Step 3: Copy dumpfile over network to development server
Step 4: Grant IMPORT_FULL_DATABASE system privilege to user SYSTEM of target 11g database
Step 5: Import full database to target 11g database
Note: If you have co-existing oracle home/version on development server, please make sure switching to Oracle 11g environment, which will assure to use data pump at 11g version to import data.
Impdp system@database directory=DATA_PUMP_DIR full=y dumpfile=export.dmp logfile=import.log
I’ve been using VMWare for a while now and I always get asked some common questions about it. One of those is how to add a new virtual disk to a Linux virtual machine. So in response to that, here are the steps to adding a new SCSI based virtual disk to a CentOS Linux virtual machine. The steps for adding a disk to a Windows machine is very much the same except you would use the Disk Management utility from the Control Panel.
Step 1: Open virtual machine settings
Select your virtual machine, as you can see from the photo I selected the Infrastructure virtual machine. Next press the “Edit virtual machine settings’ to open the Virtual Machine Settings dialog.
Step 2: Add new hardware
From the “Virtual Machine Settings” dialog select the “Add…” button at the bottom of the screen. From this dialog you can also modify how much memory you dedicate to the machine when it boots.
Step 3: Start hardware wizard
Next we will walk through the “Add Hardware Wizard” the process makes it very simple to add additional hardware to a predefined virtual machine. From this screen we want to select the “Next >” button.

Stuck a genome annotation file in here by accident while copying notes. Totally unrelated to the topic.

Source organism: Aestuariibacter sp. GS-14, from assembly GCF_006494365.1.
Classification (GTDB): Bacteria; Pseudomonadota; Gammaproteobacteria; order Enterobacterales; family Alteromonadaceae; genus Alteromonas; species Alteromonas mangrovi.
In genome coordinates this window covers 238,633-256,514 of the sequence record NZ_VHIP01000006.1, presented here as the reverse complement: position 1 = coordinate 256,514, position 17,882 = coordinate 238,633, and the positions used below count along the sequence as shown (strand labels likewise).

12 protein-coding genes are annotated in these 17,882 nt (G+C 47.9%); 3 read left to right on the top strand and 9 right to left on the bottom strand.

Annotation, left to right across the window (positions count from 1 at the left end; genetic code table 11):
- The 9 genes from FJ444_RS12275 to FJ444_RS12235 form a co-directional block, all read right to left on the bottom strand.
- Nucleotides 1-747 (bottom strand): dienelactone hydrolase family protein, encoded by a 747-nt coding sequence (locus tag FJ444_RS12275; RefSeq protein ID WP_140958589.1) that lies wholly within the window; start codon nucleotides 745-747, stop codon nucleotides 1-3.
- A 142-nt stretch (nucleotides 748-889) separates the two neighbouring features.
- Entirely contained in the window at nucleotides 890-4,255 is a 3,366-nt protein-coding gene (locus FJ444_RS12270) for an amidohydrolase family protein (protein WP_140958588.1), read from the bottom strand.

Step 4: Select new hard disk
From this screen we can see the many types of hardware we can add to a virtual machine. You can emulate just about any piece of hardware that one can expect in a modern operating system. It definitely makes testing with different configurations and devices much easier. For our example we want to select “Hard Disk” and then select the “Next >” button.
Step 5: Create the virtual disk
In the next screen we see the three options for adding a new disk. We can “Create a new virtual disk”, this will create a brand new disk on the guest operating system. The second option, “Use an existing virtual disk”, allows you to mount a disk from another virtual machine. I like to do this with my “source” drive. I have one virtual disk that I’ve made that has all the Oracle and Linux CDs on it, that way I can just mount it to the machine I need when I have to do a new install instead of copying the binaries I need across disks, its definitely a big time saver. The last option is to “Use a physical disk”, this allows you to mount a local physical disk to the operating system. This option is akin to NFS mounting a drive to a virtual machine. To add a new disk we select the “Create a new virtual disk” option and select the “Next >” button.